When modeling multi-track parallel railway lines in close proximity they can either be modeled as a single way with tracks=*, or as a number of parallel ways (preferred). If individual tracks have different tagging requirements (max-speed, electrification, gauge, etc.) then the tracks should be modelled appropriately with multiple ways, not tracks=*. If used, the tracks=* tag should be used to record the number of tracks with a default value of 1 being assumed where this is not supplied.

Where a line goes over a bridge, the relevant segment should be tagged with either bridge=yes for shorter bridges or bridge=viaduct for long bridges and layer=1 or other value as appropriate. Where a line goes through a tunnel it should be tagged with tunnel=yes often at layer=-1. Where tracks are on ground raised for the purpose use embankment=yes and when in a cutting use cutting=yes. If necessary split the way at the point where the bridge, tunnel, viaduct, embankment or cutting starts and ends. Track tagged embankment and cutting do not normally need a layer tag.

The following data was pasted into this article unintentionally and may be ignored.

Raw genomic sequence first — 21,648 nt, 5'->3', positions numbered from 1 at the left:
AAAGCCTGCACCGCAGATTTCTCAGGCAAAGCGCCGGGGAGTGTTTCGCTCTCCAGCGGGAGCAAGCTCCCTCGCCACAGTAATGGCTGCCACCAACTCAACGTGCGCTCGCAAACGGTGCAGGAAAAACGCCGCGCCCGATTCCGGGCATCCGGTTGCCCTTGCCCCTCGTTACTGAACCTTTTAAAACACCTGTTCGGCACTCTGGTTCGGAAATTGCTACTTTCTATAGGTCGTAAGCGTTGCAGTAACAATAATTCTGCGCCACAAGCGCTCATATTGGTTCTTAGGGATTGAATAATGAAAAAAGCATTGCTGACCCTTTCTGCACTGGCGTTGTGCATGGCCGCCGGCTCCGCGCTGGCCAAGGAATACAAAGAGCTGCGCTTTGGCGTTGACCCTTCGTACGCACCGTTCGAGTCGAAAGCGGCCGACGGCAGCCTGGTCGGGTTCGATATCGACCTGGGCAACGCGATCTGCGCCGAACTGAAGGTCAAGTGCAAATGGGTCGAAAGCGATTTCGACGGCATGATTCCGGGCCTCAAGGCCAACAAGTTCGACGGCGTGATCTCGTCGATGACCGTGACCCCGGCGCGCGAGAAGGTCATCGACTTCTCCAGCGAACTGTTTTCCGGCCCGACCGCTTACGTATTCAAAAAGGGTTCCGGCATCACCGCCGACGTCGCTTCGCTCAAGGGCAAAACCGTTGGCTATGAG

Features (railway lines, footways,..) in railway stations that are tied to particular levels can be tagged with level=* in addition to layer=*.

Where a line has a recognised name this can be included in name=*. Sometimes this is entered as the name of the operator=* or owner=*, but if they are known, please use these tags, reserving name=* for the actual name of the line.

Tag Description
Mainline railway=rail - Full-sized passenger or freight trains in the standard gauge for the country or state. See also Key:usage to properly distinguish between, for example, usage=main, usage=branch and usage=industrial. (Also, usage=tourism and usage=military).
Subway railway=subway - A large city- to suburban-scale passenger rail service running mostly grade separated (see Wikipedia:rapid transit), often fully and at least partially underground. Overlaps somewhat with "metro" (passenger rail) and/or "rapid transit."
Light rail railway=light_rail - A higher-standard tram system, normally in its own right-of-way with dedicated signalling, but may share roads with cars ("street running"), especially in dense, urban/downtown areas.